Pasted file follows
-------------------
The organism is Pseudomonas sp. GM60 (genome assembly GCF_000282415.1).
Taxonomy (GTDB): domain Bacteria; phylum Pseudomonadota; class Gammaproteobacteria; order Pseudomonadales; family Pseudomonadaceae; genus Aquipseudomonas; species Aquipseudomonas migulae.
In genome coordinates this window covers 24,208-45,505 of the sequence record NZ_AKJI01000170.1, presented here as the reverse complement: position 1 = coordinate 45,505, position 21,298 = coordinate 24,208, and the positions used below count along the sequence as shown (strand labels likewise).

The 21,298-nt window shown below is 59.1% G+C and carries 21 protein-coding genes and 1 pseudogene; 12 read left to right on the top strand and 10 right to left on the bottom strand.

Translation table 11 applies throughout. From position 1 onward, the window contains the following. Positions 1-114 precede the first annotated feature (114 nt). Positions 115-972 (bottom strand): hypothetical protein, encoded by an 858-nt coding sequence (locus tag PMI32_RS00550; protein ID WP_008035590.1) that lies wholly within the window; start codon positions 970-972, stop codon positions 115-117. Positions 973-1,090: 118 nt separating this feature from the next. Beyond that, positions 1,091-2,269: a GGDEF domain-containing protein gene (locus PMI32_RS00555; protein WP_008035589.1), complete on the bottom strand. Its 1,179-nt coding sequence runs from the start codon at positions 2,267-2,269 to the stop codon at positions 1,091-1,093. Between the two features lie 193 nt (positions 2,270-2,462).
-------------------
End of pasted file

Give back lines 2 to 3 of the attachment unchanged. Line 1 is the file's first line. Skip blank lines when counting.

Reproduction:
Taxonomy (GTDB): domain Bacteria; phylum Pseudomonadota; class Gammaproteobacteria; order Pseudomonadales; family Pseudomonadaceae; genus Aquipseudomonas; species Aquipseudomonas migulae.
In genome coordinates this window covers 24,208-45,505 of the sequence record NZ_AKJI01000170.1, presented here as the reverse complement: position 1 = coordinate 45,505, position 21,298 = coordinate 24,208, and the positions used below count along the sequence as shown (strand labels likewise).